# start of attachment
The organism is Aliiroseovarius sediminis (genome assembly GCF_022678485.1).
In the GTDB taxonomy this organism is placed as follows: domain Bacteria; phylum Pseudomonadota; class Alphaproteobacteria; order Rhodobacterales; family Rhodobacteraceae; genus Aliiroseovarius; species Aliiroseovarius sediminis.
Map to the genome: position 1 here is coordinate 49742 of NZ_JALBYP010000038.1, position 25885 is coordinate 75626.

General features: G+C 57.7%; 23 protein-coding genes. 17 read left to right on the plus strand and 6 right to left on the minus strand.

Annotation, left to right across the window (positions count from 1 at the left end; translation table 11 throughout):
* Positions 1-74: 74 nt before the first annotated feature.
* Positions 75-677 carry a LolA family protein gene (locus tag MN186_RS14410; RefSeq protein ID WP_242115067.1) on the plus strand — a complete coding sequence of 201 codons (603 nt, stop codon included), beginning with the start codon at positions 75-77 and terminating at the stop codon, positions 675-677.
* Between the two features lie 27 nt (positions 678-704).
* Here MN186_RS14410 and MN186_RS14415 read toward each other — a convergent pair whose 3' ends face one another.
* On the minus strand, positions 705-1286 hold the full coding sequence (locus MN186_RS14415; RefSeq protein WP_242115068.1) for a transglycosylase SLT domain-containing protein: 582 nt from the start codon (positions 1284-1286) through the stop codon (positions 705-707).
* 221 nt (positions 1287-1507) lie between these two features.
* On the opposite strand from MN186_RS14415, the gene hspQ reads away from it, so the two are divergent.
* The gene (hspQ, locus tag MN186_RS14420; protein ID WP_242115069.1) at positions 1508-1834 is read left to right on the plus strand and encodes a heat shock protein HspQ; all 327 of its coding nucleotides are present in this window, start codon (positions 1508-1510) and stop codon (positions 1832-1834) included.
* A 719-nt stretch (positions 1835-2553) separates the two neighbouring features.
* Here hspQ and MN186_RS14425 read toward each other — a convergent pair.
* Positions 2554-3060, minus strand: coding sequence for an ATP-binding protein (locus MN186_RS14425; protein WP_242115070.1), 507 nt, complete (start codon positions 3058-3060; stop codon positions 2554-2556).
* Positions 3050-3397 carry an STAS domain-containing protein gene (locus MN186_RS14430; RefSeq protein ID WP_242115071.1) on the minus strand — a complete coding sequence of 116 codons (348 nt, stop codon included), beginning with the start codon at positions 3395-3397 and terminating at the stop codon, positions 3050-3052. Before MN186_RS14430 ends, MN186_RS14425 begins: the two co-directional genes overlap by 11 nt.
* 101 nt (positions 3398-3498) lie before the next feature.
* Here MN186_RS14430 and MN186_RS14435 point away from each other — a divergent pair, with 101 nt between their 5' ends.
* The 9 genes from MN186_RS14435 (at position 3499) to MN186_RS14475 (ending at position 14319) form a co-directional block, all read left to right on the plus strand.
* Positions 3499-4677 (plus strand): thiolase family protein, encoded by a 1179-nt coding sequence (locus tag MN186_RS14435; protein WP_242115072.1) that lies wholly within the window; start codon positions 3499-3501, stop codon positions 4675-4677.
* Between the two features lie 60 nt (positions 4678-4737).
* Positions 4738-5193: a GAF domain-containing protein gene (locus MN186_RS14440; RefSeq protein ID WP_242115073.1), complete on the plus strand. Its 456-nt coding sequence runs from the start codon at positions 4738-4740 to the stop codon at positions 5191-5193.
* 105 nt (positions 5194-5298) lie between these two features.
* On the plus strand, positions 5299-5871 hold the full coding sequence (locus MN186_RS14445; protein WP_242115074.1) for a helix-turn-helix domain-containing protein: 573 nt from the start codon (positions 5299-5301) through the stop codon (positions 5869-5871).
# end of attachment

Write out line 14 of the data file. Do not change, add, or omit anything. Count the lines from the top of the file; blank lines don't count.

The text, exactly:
* A 719-nt stretch (positions 1835-2553) separates the two neighbouring features.